I don’t always watch Dragons’ Den, but on the occasions when I do, I like to think I’m watching for mainly educational purposes rather than just pure entertainment.
Sunday evening’s programme (24th July) just happened to coincide with having a late meal, so I watched the second half of the show and was left thinking about the final item and how it had a relevance to my own work. The Boot Buddy is a great product with a really nice story behind it. For anyone that didn’t see the show it is worth visiting the Boot Buddy website and reading the About page.
The Boot Buddy is an imaginative and effective way of cleaning dirty boots before taking them home. If you want to see how it works, just click on the right hand side video on this page. The strapline “Leave the outdoors outside” aptly sums up what it does.
By the time three of the dragons had invested in the business, I was already commenting to my partner – “there’s a biosecurity angle to this”.
In the course of my own work I often deal with issues relating to biosecurity, including communicating the message to walkers, climbers and canoeists about not taking any hitch-hikers home with you after a day on the hills or out on the water. I don’t mean hitch-hikers in the traditional sense of someone thumbing a lift, I’m referring to plant and animal species, possibly in the form of seeds, spores and eggs, as well as microscopic diseases, that can end up being inadvertently picked up in one place and deposited many miles away.
When the plant or animal in question is an invasive non-native species (INNS) then the amount of damage that can be caused by that alien species, and the potential cost of its eradication, can be pretty staggering. That’s why it is vital for us all to raise our awareness of INNS and start taking precautions to stop their spread.
I’ve been involved in the promotion of the Check Clean Dry campaign, which targets people who use inland waterways for their work and leisure activities. The message is to check your clothing and equipment for visible signs of animals, plant material and mud, and to thoroughly wash your gear before leaving the area, and then to make every effort to dry your gear before using it on a different water course. Watch this video aimed at canoeists.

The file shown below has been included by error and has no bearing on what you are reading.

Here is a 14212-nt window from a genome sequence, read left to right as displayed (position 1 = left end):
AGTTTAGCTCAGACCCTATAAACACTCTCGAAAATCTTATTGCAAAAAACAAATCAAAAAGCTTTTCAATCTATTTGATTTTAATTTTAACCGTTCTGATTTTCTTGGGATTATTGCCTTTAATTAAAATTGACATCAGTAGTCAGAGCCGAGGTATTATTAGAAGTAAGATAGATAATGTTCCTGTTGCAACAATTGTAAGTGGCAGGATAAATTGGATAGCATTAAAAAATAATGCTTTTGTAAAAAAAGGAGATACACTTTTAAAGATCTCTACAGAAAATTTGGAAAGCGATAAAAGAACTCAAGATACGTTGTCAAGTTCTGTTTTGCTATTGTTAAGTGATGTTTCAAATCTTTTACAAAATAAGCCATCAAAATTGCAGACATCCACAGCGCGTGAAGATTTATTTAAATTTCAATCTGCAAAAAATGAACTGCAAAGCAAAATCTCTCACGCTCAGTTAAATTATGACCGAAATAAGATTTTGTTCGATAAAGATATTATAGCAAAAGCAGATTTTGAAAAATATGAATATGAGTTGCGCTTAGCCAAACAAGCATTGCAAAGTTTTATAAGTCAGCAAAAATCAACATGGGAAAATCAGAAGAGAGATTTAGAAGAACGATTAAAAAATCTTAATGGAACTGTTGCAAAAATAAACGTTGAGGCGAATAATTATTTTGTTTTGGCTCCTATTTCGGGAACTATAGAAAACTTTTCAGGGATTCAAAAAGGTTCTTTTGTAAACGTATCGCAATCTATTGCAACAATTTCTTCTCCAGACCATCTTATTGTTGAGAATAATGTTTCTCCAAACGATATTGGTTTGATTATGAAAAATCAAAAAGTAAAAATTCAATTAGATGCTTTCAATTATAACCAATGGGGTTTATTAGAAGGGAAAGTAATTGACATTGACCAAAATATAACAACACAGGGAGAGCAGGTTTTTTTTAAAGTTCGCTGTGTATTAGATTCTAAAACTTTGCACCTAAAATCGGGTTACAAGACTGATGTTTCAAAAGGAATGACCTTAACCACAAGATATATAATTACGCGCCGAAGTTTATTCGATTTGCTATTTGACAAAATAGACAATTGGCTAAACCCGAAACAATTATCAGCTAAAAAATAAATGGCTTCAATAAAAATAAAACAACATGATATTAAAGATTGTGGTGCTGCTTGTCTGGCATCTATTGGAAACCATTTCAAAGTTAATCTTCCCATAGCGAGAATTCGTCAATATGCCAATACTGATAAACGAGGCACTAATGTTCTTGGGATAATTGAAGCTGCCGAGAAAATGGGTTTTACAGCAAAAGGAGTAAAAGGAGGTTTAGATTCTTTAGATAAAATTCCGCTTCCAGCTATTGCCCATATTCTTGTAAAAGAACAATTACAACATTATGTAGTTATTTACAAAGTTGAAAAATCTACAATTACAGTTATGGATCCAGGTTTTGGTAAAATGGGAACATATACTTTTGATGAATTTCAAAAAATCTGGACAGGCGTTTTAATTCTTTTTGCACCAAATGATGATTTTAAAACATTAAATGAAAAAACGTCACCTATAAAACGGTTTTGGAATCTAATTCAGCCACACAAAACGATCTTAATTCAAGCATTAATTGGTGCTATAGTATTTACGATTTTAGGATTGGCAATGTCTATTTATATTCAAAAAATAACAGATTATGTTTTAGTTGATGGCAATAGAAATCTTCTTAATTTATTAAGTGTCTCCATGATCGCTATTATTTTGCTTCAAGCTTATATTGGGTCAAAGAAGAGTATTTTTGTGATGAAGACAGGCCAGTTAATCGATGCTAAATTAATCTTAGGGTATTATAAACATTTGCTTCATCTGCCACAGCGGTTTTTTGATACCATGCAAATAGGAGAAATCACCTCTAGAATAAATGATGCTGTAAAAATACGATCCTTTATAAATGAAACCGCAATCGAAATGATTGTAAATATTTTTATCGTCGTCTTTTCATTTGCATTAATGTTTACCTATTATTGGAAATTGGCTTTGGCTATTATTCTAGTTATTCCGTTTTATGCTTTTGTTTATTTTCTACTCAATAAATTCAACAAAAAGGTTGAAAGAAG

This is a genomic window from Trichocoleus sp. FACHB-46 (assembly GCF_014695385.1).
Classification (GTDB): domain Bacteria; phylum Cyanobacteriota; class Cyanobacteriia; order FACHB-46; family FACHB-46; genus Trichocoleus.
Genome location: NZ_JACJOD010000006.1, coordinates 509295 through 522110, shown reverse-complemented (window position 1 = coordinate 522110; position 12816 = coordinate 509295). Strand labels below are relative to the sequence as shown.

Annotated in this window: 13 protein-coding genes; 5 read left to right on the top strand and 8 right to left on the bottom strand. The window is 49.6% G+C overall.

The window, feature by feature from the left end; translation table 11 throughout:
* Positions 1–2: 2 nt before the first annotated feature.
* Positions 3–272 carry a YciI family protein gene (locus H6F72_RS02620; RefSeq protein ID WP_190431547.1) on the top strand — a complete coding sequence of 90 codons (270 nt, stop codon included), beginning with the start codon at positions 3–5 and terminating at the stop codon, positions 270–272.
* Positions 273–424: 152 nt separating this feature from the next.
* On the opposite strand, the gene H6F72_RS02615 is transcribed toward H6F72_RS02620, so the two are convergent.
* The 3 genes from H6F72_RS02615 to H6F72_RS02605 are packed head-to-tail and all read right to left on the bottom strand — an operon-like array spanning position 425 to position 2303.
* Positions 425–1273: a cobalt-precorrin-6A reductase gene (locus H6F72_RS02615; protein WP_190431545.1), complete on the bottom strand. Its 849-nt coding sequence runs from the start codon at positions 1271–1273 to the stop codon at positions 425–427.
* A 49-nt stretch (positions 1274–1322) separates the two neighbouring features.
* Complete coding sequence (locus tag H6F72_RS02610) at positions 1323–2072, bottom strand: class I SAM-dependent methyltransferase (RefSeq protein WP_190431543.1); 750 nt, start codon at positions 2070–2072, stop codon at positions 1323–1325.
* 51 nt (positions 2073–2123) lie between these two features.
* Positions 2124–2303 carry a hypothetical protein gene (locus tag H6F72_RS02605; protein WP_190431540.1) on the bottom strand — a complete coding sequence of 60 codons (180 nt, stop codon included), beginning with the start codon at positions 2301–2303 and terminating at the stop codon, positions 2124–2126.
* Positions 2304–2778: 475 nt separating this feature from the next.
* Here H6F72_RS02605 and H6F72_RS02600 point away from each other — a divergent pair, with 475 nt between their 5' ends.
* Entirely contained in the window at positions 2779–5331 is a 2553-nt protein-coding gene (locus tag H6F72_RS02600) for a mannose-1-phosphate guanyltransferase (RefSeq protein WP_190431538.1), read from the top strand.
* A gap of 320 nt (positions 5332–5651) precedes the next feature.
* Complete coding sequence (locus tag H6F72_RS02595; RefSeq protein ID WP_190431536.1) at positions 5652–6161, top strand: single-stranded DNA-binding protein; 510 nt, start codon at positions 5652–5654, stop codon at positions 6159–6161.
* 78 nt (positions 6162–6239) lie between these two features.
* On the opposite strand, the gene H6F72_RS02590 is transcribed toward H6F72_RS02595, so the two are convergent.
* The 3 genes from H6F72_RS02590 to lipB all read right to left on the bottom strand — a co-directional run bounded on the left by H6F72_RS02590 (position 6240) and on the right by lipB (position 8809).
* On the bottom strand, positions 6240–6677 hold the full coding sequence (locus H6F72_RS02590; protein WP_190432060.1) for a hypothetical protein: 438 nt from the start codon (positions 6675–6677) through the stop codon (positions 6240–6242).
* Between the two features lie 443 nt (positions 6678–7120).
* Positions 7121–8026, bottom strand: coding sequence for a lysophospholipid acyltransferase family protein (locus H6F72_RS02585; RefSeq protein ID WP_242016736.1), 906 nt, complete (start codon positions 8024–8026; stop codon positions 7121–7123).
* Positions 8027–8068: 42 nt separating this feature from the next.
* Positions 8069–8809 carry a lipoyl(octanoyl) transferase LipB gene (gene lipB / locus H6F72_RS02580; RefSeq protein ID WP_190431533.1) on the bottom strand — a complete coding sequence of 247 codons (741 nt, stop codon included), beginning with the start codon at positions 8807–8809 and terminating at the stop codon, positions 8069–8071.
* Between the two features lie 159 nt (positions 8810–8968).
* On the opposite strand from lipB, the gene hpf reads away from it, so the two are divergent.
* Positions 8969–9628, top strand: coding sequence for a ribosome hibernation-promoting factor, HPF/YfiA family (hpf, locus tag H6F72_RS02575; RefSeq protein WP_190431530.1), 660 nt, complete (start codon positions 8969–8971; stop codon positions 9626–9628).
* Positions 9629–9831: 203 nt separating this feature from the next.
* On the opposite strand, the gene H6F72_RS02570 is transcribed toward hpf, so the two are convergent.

Thinking about that Check Clean Dry message, the Boot Buddy encourages you to check your boots for dirt and then to clean them. Having cleaned your boots, you are far more likely to dry them when you get home. You wouldn’t take a pair of muddy boots into the house and stick them on a radiator, but you would do that if they were damp, but otherwise clean. As well as being an effective way of disinfecting your boots, drying them also ensures that they will last longer, so in the long-run you should save money.
Young people getting into the habit of cleaning their football boots before leaving the playing field is a great help when it comes to asking them to clean their walking boots before leaving a mountain or emptying water out of their canoe before loading it onto a roofrack or trailer. We all need to think more about biosecurity and INNS, as well as developing some good manners and decency when it comes to not taking muddy boots into our homes.
So, as a result of watching Dragons’ Den last Sunday, I’ve now ordered my Boot Buddy and it will be part of my next Art of Guiding in the Great Outdoors presentation on Outdoor Access. In that respect, this simple invention should help me to communicate the message about biosecurity to a number of outdoor instructors and guides who will go on to take thousands of people of all ages into the great outdoors and pass on the facts and skills they pick up from the course.
All that from watching Dragons’ Den whilst munching on a bowl of pasta. Wow!
A couple of further points to think about
Washing facilities at popular recreational sites, such as mountain bike centres, are becoming increasingly common, but for the vast majority of days out in remote places the ability to clean our gear before heading home for tea is going to rely on us carrying our own cleaning tools. Thinking about that in advance and having the means to clean your boots will eventually become the accepted norm. If we are to prevent the further spread of INNS, and diseases like ash dieback, then checking, cleaning and drying is going to be a key part of the solution to the problem.
Dog wash facility at Worcester Woods Country Park. Photo: © Stephen Jenkinson www.sjacm.co.uk
All Japanese knotweed (Fallopia japonica) plants are clones and it only requires a few grams of stem material to establish a new plant. Japanese knotweed is therefore one of the easiest plant species to inadvertently transport to a new site. What harm can a 1-centimetre-long piece of plant material on the bottom of your boot or stuck to the inside of your canoe possibly do? Well, actually, quite a lot, which is why it is so important to be aware of the dangers and leave such items close to where you picked them up, rather than transporting them to the other side of the country.
Japanese knotweed. Photo: © GBNNSS www.nonnativespecies.org